It is clear that the EU tried to ensure comprehensive support for every layer of Armenian society – government, NGOs, the private sector, SMEs, the health system, vulnerable groups, etc. The support reached everyone from elderly people to the youth, from entrepreneurs to government agencies. It demonstrated solidarity and the spirit of a true partnership, meeting the goals of the EaP Beyond 2020 strategy.
The response to the coronavirus became a real litmus test for regional integration organizations, specifically their readiness to collectively respond to challenges and their emergency response strategies.
Armenia is a member state of the Eurasian Economic Union (EAEU). On April 3, the heads of the EAEU member states approved the proposals of the Eurasian Economic Commission on measures aimed at ensuring economic stability during the pandemic. It consisted of two packages. The first included urgent stabilization measures to maintain access to critical supplies, while the second was directed at facilitating macroeconomic recovery with the cooperation of regional financial institutions.
Before that, on March 16, the EEC Council adopted Decision No. 21 to exempt certain kinds of medical supplies (such as personal protective equipment, disinfectants, diagnostic reagents, etc.) from import duties. It later adopted a decision banning the export of cotton, wool, gauze fabric, bandages, masks, half-masks, face respirators, filters for personal respiratory protective equipment, protective glasses, disinfectants, protective overshoes, certain types of clothing and related accessories, and gloves outside of the EAEU area.
The prime ministers of Russia, Kazakhstan, Armenia, Belarus, Kyrgyzstan, as well as Moldova, which has observer status, participated in the regular meeting of the Eurasian Intergovernmental Council in Minsk on July 17, which was the first tete-a-tete summit since the start of the COVID-19 pandemic. They discussed a comprehensive healthcare action plan to prevent the spread of COVID-19 and other infectious diseases in member countries. Armenian PM Nikol Pashinyan commented: “The Eurasian cooperation would not have been so effective if it had not been underpinned by strong ties of friendship between our countries and peoples. In this context, I would like to highlight the ongoing high-level cooperation and mutual assistance that we felt these days from all our partners without exception.”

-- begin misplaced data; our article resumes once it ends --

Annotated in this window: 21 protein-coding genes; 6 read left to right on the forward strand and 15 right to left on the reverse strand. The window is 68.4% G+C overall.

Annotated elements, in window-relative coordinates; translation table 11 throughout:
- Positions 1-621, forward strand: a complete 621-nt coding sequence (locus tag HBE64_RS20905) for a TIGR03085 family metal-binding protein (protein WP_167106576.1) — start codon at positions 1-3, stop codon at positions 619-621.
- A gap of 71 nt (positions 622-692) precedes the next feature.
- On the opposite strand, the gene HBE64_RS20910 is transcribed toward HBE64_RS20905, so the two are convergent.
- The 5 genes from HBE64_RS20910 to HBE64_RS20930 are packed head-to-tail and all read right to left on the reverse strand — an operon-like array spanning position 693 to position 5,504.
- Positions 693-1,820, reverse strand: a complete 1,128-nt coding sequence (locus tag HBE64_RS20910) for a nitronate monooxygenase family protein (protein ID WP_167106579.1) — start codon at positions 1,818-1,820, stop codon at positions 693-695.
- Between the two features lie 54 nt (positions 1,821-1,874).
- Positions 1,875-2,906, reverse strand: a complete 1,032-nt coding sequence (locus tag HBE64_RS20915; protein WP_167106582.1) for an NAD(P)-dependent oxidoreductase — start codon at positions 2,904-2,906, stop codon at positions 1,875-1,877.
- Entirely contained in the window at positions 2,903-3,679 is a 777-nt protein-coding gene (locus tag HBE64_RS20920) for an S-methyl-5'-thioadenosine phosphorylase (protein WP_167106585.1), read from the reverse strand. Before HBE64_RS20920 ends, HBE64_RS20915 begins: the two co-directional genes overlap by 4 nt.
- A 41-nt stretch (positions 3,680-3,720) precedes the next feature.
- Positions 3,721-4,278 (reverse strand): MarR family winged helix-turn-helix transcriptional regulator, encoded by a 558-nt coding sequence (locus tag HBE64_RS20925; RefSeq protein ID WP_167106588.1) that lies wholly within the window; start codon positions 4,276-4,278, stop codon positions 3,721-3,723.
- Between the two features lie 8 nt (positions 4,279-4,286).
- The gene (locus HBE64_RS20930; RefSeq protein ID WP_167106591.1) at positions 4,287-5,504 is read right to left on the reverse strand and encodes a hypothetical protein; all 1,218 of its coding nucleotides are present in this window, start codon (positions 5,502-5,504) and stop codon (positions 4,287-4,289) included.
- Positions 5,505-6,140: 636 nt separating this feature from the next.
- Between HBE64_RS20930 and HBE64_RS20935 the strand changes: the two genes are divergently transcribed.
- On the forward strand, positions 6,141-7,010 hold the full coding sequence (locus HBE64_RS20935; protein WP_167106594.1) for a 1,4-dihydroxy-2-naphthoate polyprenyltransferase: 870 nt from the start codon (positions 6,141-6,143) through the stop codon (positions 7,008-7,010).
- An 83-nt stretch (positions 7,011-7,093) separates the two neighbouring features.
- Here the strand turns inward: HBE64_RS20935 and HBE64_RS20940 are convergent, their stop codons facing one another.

Russia provided various types of support during the pandemic to Armenia, including humanitarian assistance and vector test kits. A team of Russian doctors arrived in Armenia on July 27 and supported their Armenian counterparts in combating the virus.
Earlier in April, a team of specialists of the Russian Armed Forces arrived in Armenia to support the fight against COVID-19. The team brought a mobile laboratory to test Armenian Armed Forces personnel and those based at the Russian military base in Gyumri. During the EAEU Intergovernmental Council session, it was decided to send 20,000 coronavirus test kits to Armenia.
The COVID-19 experience demonstrated the effectiveness of Armenia’s multi-vector foreign policy. Armenia’s pandemic experience demonstrated the viability of its choice to be a member of the Eurasian Economic Union and, at the same time, to deepen relations with the EU.